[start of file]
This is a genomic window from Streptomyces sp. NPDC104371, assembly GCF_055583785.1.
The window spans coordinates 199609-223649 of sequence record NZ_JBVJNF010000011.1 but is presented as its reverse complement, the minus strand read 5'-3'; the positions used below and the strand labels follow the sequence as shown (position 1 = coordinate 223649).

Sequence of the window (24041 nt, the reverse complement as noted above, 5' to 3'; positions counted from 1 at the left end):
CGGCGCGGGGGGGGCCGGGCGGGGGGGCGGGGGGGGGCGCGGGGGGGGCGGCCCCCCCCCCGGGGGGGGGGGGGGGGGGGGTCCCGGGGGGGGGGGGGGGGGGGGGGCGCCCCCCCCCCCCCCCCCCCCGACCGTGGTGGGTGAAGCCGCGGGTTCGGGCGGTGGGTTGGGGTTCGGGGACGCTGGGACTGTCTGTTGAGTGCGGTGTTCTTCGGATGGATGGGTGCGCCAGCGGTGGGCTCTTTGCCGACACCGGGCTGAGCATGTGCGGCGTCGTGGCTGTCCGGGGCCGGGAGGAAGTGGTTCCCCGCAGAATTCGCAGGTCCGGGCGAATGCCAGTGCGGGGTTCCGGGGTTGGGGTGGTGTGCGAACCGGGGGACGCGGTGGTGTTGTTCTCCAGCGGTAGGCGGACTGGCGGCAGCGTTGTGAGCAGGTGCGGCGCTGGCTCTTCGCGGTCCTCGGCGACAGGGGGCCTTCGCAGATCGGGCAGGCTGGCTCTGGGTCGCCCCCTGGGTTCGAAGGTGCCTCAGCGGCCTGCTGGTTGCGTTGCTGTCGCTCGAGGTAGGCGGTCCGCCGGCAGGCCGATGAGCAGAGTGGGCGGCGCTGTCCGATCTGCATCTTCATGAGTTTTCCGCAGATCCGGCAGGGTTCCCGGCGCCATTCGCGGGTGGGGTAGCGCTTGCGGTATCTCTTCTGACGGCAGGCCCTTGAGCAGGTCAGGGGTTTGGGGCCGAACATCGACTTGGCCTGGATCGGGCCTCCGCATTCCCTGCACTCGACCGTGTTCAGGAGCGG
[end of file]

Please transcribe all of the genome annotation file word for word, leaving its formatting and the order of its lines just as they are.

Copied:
This is a genomic window from Streptomyces sp. NPDC104371, assembly GCF_055583785.1.
The window spans coordinates 199609-223649 of sequence record NZ_JBVJNF010000011.1 but is presented as its reverse complement, the minus strand read 5'-3'; the positions used below and the strand labels follow the sequence as shown (position 1 = coordinate 223649).

Sequence of the window (24041 nt, the reverse complement as noted above, 5' to 3'; positions counted from 1 at the left end):
CGGCGCGGGGGGGGCCGGGCGGGGGGGCGGGGGGGGGCGCGGGGGGGGCGGCCCCCCCCCCGGGGGGGGGGGGGGGGGGGGTCCCGGGGGGGGGGGGGGGGGGGGGGCGCCCCCCCCCCCCCCCCCCCCGACCGTGGTGGGTGAAGCCGCGGGTTCGGGCGGTGGGTTGGGGTTCGGGGACGCTGGGACTGTCTGTTGAGTGCGGTGTTCTTCGGATGGATGGGTGCGCCAGCGGTGGGCTCTTTGCCGACACCGGGCTGAGCATGTGCGGCGTCGTGGCTGTCCGGGGCCGGGAGGAAGTGGTTCCCCGCAGAATTCGCAGGTCCGGGCGAATGCCAGTGCGGGGTTCCGGGGTTGGGGTGGTGTGCGAACCGGGGGACGCGGTGGTGTTGTTCTCCAGCGGTAGGCGGACTGGCGGCAGCGTTGTGAGCAGGTGCGGCGCTGGCTCTTCGCGGTCCTCGGCGACAGGGGGCCTTCGCAGATCGGGCAGGCTGGCTCTGGGTCGCCCCCTGGGTTCGAAGGTGCCTCAGCGGCCTGCTGGTTGCGTTGCTGTCGCTCGAGGTAGGCGGTCCGCCGGCAGGCCGATGAGCAGAGTGGGCGGCGCTGTCCGATCTGCATCTTCATGAGTTTTCCGCAGATCCGGCAGGGTTCCCGGCGCCATTCGCGGGTGGGGTAGCGCTTGCGGTATCTCTTCTGACGGCAGGCCCTTGAGCAGGTCAGGGGTTTGGGGCCGAACATCGACTTGGCCTGGATCGGGCCTCCGCATTCCCTGCACTCGACCGTGTTCAGGAGCGG